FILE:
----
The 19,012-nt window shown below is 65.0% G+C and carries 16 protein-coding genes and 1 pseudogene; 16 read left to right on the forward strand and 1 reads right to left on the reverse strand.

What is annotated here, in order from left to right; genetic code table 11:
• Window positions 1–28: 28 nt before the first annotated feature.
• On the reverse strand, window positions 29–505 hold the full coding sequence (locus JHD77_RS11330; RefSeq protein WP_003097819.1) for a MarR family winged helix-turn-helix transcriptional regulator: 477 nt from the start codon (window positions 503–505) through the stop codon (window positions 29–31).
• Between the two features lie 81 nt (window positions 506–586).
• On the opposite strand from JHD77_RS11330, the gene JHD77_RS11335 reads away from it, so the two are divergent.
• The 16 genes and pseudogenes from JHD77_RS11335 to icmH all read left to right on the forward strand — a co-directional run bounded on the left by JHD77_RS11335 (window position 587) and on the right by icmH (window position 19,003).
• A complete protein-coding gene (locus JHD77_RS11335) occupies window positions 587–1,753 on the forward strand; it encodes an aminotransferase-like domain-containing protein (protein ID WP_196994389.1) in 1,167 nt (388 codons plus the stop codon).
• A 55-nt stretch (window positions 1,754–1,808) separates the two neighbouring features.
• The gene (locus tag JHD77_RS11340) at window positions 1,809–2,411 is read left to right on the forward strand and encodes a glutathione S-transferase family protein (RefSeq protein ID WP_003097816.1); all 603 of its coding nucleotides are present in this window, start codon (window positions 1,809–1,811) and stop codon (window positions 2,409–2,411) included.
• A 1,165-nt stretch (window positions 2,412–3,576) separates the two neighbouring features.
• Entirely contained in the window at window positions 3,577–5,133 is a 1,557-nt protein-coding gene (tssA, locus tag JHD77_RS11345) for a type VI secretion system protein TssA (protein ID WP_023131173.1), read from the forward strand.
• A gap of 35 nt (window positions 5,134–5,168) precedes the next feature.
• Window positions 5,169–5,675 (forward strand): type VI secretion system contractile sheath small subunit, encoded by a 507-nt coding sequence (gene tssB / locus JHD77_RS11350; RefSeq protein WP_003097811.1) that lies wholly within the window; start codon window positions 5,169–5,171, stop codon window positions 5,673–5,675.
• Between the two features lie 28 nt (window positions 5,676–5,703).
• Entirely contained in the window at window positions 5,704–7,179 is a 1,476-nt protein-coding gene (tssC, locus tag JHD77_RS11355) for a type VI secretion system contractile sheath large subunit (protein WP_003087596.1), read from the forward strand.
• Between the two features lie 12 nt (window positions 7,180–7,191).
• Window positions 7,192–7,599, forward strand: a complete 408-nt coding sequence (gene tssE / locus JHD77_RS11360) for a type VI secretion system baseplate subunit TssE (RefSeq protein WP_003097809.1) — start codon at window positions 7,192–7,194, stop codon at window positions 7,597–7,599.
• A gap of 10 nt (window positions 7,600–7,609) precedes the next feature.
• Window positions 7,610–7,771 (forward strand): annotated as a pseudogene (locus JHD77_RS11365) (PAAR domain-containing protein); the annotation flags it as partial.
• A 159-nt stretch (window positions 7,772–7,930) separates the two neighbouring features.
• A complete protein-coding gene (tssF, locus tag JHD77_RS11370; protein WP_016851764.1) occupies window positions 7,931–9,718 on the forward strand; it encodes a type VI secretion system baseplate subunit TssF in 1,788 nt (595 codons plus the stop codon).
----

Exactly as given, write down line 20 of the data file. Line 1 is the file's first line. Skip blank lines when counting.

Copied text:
• Window positions 7,610–7,771 (forward strand): annotated as a pseudogene (locus JHD77_RS11365) (PAAR domain-containing protein); the annotation flags it as partial.